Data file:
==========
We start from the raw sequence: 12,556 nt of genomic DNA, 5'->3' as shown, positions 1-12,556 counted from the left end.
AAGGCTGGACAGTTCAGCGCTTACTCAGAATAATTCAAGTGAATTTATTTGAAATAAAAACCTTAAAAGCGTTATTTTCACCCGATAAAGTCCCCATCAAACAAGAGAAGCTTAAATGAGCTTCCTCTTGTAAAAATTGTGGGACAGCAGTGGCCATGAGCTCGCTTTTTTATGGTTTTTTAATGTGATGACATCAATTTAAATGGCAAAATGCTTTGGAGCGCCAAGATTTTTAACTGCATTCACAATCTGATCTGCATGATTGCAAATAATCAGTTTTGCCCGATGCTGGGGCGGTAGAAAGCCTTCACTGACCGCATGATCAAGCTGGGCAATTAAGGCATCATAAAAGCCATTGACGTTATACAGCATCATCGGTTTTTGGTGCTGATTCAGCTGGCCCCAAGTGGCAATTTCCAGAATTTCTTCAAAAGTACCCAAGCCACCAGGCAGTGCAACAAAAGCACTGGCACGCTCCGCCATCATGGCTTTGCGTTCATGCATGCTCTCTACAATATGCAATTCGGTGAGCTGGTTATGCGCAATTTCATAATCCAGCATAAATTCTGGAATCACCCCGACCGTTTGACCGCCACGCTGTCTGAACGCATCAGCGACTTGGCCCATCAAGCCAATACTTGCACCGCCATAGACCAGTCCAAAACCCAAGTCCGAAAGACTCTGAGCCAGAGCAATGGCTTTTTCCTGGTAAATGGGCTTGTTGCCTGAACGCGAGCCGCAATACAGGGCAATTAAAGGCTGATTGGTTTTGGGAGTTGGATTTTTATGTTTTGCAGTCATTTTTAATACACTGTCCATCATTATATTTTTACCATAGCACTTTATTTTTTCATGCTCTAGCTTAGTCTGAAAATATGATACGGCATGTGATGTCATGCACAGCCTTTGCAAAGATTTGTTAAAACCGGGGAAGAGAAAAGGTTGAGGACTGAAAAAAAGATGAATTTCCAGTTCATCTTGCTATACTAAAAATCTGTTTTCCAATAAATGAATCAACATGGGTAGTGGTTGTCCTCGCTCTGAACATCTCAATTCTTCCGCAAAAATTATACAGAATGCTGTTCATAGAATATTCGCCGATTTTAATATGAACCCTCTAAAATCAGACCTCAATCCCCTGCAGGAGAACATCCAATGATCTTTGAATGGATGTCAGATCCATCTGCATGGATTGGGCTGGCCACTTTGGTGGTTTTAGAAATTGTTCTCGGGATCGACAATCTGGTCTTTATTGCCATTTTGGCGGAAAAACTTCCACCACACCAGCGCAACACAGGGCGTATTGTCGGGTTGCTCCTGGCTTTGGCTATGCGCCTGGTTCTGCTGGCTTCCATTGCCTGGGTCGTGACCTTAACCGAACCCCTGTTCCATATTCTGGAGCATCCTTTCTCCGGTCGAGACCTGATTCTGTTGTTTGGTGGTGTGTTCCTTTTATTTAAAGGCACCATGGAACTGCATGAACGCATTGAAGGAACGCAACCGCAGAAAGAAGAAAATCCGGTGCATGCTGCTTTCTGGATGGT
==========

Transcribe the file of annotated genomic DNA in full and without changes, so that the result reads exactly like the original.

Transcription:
We start from the raw sequence: 12,556 nt of genomic DNA, 5'->3' as shown, positions 1-12,556 counted from the left end.
AAGGCTGGACAGTTCAGCGCTTACTCAGAATAATTCAAGTGAATTTATTTGAAATAAAAACCTTAAAAGCGTTATTTTCACCCGATAAAGTCCCCATCAAACAAGAGAAGCTTAAATGAGCTTCCTCTTGTAAAAATTGTGGGACAGCAGTGGCCATGAGCTCGCTTTTTTATGGTTTTTTAATGTGATGACATCAATTTAAATGGCAAAATGCTTTGGAGCGCCAAGATTTTTAACTGCATTCACAATCTGATCTGCATGATTGCAAATAATCAGTTTTGCCCGATGCTGGGGCGGTAGAAAGCCTTCACTGACCGCATGATCAAGCTGGGCAATTAAGGCATCATAAAAGCCATTGACGTTATACAGCATCATCGGTTTTTGGTGCTGATTCAGCTGGCCCCAAGTGGCAATTTCCAGAATTTCTTCAAAAGTACCCAAGCCACCAGGCAGTGCAACAAAAGCACTGGCACGCTCCGCCATCATGGCTTTGCGTTCATGCATGCTCTCTACAATATGCAATTCGGTGAGCTGGTTATGCGCAATTTCATAATCCAGCATAAATTCTGGAATCACCCCGACCGTTTGACCGCCACGCTGTCTGAACGCATCAGCGACTTGGCCCATCAAGCCAATACTTGCACCGCCATAGACCAGTCCAAAACCCAAGTCCGAAAGACTCTGAGCCAGAGCAATGGCTTTTTCCTGGTAAATGGGCTTGTTGCCTGAACGCGAGCCGCAATACAGGGCAATTAAAGGCTGATTGGTTTTGGGAGTTGGATTTTTATGTTTTGCAGTCATTTTTAATACACTGTCCATCATTATATTTTTACCATAGCACTTTATTTTTTCATGCTCTAGCTTAGTCTGAAAATATGATACGGCATGTGATGTCATGCACAGCCTTTGCAAAGATTTGTTAAAACCGGGGAAGAGAAAAGGTTGAGGACTGAAAAAAAGATGAATTTCCAGTTCATCTTGCTATACTAAAAATCTGTTTTCCAATAAATGAATCAACATGGGTAGTGGTTGTCCTCGCTCTGAACATCTCAATTCTTCCGCAAAAATTATACAGAATGCTGTTCATAGAATATTCGCCGATTTTAATATGAACCCTCTAAAATCAGACCTCAATCCCCTGCAGGAGAACATCCAATGATCTTTGAATGGATGTCAGATCCATCTGCATGGATTGGGCTGGCCACTTTGGTGGTTTTAGAAATTGTTCTCGGGATCGACAATCTGGTCTTTATTGCCATTTTGGCGGAAAAACTTCCACCACACCAGCGCAACACAGGGCGTATTGTCGGGTTGCTCCTGGCTTTGGCTATGCGCCTGGTTCTGCTGGCTTCCATTGCCTGGGTCGTGACCTTAACCGAACCCCTGTTCCATATTCTGGAGCATCCTTTCTCCGGTCGAGACCTGATTCTGTTGTTTGGTGGTGTGTTCCTTTTATTTAAAGGCACCATGGAACTGCATGAACGCATTGAAGGAACGCAACCGCAGAAAGAAGAAAATCCGGTGCATGCTGCTTTCTGGATGGT